The School of Medicine (SOM) at the University of California, Riverside (UCR) received preliminary accreditation from the Liaison Committee on Medical Education (LCME) in October 2012 and the inaugural medical student class enrolled in August 2013. Provisional accreditation from the LCME was secured in June 2015 and the SOM is preparing for the final step of the three-step accreditation process that all new medical schools must complete.

Two degree programs are offered by the School of Medicine, the M.D. degree and a Ph.D. degree in biomedical sciences. In cooperation with the UCR School of Public Policy, there is a concurrent M.D./Master of Public Policy that together comprise a five-year educational program. The school does not currently sponsor Continuing Medical Education. The SOM currently (2016-17) enrolls more than 200 medical students and 21 biomedical sciences graduate students. Graduate Medical Education programs, some in partnership with area hospitals, enroll a total of 160 residents and fellows in seven programs. In order to measurably reverse the region’s physician shortage, medical school leadership and community stakeholders recognize that the size of the school must ultimately be expanded. Thus, principal goals are to double the medical student class size from its current level of 60 incoming students and to work with hospital partners to achieve a concomitant expansion in Graduate Medical Education (GME) programs. In concordance with its mission, the school will build upon a record of enrolling a diverse student body and employing a diverse staff with strategic efforts to improve diversity among faculty, senior administrative staff and leadership.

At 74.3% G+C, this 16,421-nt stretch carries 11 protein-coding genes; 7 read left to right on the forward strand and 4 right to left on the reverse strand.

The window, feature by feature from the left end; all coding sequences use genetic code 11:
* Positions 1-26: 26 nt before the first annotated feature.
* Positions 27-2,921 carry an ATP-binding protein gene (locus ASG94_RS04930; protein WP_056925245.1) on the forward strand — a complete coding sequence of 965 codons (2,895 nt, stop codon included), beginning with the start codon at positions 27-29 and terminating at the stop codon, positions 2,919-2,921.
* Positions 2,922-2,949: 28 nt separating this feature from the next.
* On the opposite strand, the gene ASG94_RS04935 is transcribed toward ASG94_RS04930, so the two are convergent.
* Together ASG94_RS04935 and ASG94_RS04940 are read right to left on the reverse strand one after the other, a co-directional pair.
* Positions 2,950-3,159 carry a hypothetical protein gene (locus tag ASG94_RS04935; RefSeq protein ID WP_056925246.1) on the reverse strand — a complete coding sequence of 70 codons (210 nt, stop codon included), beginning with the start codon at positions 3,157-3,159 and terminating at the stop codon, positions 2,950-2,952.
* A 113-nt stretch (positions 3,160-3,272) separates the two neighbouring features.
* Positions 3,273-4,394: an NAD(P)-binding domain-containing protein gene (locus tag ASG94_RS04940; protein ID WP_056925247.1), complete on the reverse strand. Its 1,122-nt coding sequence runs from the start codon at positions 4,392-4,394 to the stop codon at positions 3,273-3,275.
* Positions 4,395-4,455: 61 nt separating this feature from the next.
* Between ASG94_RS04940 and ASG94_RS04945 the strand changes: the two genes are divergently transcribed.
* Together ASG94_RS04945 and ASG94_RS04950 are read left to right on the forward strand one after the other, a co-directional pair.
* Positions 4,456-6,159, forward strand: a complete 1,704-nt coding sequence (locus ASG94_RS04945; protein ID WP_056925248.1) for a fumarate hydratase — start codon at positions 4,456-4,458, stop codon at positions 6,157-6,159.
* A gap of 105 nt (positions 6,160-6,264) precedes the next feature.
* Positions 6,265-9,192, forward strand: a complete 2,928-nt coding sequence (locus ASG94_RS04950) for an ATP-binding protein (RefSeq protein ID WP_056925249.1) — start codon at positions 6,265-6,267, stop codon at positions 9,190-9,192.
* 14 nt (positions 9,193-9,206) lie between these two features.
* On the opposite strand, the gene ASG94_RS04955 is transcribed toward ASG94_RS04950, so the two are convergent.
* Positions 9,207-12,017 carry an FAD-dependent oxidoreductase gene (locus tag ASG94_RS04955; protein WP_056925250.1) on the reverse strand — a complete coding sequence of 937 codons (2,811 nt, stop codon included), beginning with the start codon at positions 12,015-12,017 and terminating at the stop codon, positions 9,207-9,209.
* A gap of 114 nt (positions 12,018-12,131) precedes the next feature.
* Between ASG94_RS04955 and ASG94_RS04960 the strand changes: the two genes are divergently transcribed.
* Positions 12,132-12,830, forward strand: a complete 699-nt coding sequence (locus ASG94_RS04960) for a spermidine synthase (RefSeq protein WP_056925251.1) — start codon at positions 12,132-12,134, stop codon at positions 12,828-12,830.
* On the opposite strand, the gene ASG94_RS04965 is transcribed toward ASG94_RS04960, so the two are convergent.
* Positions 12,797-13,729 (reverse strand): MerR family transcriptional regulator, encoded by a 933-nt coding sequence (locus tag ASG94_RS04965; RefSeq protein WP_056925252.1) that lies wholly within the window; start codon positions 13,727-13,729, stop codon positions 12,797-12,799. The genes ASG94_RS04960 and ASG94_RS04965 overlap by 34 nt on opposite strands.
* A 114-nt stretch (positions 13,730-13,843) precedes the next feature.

In research, the SOM is building on its current strengths through recruitment and retention of basic/clinical science faculty and faculty in population-based health areas, as well as an enhanced infrastructure to support the research enterprise. Faculty are pursuing new medical discoveries and healthcare innovations to serve the needs of the region while training physicians in basic principles of evidence-based medical research and practice. With research expertise spanning the range from neuroscience to endocrinology to inflammation to cancer imaging, medical school faculty are making progress on autism spectrum disorders, traumatic brain injury, Alzheimer’s disease, obesity, fertility, inflammatory bowel disease and parasitic infections, as well as safe and effective vaccines. With rapid growth in its physician researcher ranks, progress has begun in expanding clinical trials research. To build on this base of translational and basic science research, the SOM will expand its current initiatives to create an affinity network of researchers, continue to strategically hire faculty to augment current strengths and build in new areas, intensify community-engaged research, and create new centers of excellence such as the planned Center for Molecular and Translational Medicine to join the current Center for Healthy Communities and Center for Glial-Neuronal Interactions.